The level of credibility this currency has depends exclusively on the government's ability too hold the peg. In other words, the country has to generate enough export revenue to earn enough Dollars or other hard currency in order to maintain the convertibility, i.e. maintain the peg rate against the US Dollar.
When there is a black market, it tells you that people are scrambling to convert Bolivars into Dollars while the converting is good and they're prepared to pay a premium for it because they think the government in power wont be able to maintain a Dollar peg for much longer.
This has happened in virtually every "developing" country south of the hemisphere, meaning Africa, South America and Asia.
In Venezuela, this was the natural result of socialist mismanagement of the economy. Why? Because the first thing that socialist governments do -- which is what Chavez did -- is they nationalize foreign assets. So when you nationalize foreign assets in your own country, there isn't going to be any more foreign investment.
These countries always try to negotiate first under the threat of nationalization but that never works because private business and industry whose assets are going to be nationalized know that it really doesn't affect them that much because the country still has to export whatever those assets are producing.
In other words, just because the assets are nationalized doesn't mean that the companies that formerly owned those assets are completely out of the picture. The country that did the nationalizing doesn’t have the infrastructure or expertise to run the assets that it nationalized. Then they have to keep the corporate managers and workers around because they’re the only ones that know how to maintain the asset.
The corporation is still earning the same amount of money that they earned before. It is Exxon and Chevron who are most affected by this, but they still have a contract with the Venezuelan government to run the facilities because the Venezuelan government can’t run the facilities themselves. The corporations don't want to lose their investment because they know that the likelihood is that eventually -- since it has happened in every case, except for Cuba -- the assets are going to be returned to them anyway when there is a change in government.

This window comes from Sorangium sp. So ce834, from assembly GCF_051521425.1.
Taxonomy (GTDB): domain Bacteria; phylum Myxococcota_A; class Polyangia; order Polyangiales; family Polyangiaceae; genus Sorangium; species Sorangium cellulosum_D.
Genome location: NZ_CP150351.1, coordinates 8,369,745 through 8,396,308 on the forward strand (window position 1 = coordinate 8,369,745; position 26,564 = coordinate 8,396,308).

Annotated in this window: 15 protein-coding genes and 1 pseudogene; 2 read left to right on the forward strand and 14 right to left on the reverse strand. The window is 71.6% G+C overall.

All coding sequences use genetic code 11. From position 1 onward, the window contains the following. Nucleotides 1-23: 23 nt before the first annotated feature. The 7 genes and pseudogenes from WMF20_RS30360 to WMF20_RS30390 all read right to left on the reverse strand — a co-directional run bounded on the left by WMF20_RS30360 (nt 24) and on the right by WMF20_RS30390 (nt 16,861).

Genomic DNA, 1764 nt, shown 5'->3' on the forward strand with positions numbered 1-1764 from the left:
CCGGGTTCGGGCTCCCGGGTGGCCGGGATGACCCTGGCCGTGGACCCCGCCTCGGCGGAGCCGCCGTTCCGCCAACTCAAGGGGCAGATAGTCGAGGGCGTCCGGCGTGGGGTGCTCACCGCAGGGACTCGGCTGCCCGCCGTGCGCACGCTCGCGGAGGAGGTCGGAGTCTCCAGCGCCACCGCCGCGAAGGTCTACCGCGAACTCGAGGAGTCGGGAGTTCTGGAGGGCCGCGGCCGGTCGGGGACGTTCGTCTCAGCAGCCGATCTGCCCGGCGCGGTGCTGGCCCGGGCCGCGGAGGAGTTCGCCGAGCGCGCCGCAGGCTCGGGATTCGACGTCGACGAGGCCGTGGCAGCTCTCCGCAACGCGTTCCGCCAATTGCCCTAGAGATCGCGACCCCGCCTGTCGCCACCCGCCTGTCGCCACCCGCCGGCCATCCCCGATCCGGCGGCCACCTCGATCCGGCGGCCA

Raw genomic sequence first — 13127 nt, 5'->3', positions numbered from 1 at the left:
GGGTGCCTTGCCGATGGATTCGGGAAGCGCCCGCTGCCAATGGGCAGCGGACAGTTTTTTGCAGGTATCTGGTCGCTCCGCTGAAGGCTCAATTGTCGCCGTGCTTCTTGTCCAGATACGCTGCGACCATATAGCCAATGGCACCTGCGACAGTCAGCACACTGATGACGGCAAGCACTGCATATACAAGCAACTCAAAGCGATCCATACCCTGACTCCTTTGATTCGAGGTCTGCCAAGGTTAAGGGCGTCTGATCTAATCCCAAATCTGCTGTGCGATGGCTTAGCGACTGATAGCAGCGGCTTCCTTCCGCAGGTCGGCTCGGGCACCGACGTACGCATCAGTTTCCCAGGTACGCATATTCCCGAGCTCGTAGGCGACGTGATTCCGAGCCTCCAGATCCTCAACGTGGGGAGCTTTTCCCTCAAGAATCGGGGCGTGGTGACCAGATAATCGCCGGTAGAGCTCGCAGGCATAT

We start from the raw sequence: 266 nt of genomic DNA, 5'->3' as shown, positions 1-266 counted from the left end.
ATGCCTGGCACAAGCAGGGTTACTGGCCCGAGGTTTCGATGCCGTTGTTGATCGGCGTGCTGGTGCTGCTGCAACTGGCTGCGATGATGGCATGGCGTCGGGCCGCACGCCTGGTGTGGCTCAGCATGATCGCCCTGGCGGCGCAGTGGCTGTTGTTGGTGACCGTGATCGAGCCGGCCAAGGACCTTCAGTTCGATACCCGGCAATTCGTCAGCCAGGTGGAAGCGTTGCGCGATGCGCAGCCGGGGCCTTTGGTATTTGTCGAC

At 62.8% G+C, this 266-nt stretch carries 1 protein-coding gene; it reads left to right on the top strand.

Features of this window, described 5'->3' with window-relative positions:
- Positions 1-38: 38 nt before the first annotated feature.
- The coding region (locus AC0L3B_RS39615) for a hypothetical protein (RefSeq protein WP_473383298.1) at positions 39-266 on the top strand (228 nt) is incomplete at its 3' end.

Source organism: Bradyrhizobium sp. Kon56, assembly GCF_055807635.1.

With few exceptions that has happened in every country that has brought in the socialist government which has nationalized assets. When the socialist government is finally thrown out of power because the country's broke and the conservatives are put back into power, they return the assets to their rightful owners because they know it's the only way they can bring in foreign investment back into the country. They have to make the country a credible place to do business in again. This is the inherent problem of putting the peasants in charge.
So is currency devaluation going global?
For the rest of this Exclusive Analysis by Independent Political/ Economic Analyst Al Martin, click here -- Al Martin Raw.
* AL MARTIN, author of "The Conspirators: Secrets of an Iran Contra Insider," is an Independent Political-Economic Analyst with 25 years of experience as a trader on NYMEX, CME, CBOT and CFTC. He is also currently trading the commodity futures market day and night and has a teleconferencing service to facilitate transactions in the markets. This is a service for independent market-experienced traders.
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